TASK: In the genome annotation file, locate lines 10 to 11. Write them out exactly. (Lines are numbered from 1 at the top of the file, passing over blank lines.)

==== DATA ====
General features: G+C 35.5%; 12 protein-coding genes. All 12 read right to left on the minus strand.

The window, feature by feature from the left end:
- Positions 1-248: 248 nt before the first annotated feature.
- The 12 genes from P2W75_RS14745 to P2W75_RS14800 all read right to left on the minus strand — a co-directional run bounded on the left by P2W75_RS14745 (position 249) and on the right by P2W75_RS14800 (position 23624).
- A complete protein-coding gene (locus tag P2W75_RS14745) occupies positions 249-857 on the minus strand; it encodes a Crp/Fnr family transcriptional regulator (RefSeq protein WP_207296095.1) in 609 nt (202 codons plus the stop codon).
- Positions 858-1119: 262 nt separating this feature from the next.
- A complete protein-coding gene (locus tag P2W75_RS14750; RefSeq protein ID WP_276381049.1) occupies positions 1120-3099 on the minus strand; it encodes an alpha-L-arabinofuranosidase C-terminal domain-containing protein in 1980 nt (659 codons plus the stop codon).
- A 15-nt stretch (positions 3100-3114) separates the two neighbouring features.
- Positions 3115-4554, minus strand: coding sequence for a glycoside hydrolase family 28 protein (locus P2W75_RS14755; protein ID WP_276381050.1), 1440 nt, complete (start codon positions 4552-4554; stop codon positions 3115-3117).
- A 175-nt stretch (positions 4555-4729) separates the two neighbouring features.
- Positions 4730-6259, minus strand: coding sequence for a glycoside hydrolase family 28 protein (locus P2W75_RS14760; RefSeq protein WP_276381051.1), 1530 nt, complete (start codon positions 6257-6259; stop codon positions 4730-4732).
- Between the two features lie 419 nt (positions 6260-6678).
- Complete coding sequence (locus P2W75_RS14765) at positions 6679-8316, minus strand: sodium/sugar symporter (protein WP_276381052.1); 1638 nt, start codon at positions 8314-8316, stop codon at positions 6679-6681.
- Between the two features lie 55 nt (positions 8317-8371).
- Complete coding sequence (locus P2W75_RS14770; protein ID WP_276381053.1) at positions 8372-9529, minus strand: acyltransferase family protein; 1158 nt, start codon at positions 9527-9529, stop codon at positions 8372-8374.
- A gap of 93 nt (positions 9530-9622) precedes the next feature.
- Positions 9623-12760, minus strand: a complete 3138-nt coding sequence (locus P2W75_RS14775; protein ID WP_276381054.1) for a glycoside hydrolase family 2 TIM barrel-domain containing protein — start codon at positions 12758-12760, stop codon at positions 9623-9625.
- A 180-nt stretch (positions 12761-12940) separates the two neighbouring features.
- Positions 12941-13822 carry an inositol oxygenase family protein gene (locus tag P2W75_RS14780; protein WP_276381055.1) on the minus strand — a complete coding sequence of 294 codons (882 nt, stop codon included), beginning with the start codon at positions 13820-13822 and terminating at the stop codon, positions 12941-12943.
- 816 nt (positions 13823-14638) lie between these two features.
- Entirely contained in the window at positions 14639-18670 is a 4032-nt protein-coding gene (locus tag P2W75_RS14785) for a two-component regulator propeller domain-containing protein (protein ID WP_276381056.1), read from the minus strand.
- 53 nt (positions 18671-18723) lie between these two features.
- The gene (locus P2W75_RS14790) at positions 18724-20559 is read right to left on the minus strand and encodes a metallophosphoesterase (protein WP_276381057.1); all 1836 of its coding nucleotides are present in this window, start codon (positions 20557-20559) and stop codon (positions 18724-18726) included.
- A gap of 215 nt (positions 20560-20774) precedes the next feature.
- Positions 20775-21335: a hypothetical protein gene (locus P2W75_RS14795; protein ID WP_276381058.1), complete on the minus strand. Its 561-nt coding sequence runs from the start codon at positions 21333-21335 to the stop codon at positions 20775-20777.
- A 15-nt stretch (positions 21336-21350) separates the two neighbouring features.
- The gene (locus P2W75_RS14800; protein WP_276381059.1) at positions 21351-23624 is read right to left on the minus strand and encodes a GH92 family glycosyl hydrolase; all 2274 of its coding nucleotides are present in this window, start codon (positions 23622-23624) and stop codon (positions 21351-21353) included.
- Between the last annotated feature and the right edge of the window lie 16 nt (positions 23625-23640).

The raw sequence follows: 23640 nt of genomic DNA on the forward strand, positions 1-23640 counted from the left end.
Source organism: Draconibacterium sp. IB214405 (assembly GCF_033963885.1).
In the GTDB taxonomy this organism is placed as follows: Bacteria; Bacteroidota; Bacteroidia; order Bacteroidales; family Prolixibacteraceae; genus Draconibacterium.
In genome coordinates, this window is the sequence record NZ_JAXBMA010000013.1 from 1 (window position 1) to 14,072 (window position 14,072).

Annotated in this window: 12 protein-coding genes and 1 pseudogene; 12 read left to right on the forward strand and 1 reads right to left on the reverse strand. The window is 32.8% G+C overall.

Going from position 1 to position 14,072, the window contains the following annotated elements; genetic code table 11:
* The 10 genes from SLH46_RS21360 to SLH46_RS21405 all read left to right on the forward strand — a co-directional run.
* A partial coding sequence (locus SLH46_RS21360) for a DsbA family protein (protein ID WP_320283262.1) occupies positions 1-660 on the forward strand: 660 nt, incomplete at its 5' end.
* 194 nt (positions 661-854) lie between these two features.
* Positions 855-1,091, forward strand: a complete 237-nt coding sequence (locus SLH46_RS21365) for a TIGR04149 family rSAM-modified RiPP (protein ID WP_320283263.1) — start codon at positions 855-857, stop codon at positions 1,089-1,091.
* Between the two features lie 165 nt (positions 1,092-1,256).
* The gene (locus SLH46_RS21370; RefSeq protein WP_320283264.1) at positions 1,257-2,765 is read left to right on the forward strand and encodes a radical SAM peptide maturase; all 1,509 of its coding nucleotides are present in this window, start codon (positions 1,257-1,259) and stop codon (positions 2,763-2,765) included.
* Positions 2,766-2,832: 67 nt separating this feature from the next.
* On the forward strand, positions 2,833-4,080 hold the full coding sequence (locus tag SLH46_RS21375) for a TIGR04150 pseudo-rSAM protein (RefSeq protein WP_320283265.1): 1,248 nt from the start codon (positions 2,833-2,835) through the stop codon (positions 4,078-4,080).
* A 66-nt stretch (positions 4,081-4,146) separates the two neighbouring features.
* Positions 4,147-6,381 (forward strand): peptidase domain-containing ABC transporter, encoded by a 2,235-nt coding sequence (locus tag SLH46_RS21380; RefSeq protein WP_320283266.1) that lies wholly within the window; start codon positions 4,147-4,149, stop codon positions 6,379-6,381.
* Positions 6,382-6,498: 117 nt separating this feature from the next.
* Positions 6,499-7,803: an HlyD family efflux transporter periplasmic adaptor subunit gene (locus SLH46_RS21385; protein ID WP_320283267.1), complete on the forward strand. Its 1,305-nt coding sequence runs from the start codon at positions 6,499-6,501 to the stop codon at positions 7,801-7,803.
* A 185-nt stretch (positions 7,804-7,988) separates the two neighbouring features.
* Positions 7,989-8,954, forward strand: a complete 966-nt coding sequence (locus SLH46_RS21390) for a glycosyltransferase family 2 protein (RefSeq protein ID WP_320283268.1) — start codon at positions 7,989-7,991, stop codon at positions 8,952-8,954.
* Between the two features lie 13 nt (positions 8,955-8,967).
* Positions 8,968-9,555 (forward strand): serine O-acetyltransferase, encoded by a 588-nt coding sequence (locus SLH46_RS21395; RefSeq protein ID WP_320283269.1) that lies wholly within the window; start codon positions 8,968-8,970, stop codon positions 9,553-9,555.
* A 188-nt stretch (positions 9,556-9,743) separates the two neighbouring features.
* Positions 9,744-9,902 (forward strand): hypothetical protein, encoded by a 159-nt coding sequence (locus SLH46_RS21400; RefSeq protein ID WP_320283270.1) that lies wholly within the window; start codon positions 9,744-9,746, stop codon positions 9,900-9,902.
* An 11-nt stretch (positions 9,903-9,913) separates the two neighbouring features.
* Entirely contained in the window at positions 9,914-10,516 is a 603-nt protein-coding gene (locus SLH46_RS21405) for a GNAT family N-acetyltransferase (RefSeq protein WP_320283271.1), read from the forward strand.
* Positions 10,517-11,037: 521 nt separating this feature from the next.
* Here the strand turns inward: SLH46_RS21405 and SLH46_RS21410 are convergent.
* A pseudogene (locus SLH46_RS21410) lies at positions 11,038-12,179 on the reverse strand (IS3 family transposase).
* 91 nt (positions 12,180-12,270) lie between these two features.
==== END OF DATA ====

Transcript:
- A 175-nt stretch (positions 4555-4729) separates the two neighbouring features.
- Positions 4730-6259, minus strand: coding sequence for a glycoside hydrolase family 28 protein (locus P2W75_RS14760; RefSeq protein WP_276381051.1), 1530 nt, complete (start codon positions 6257-6259; stop codon positions 4730-4732).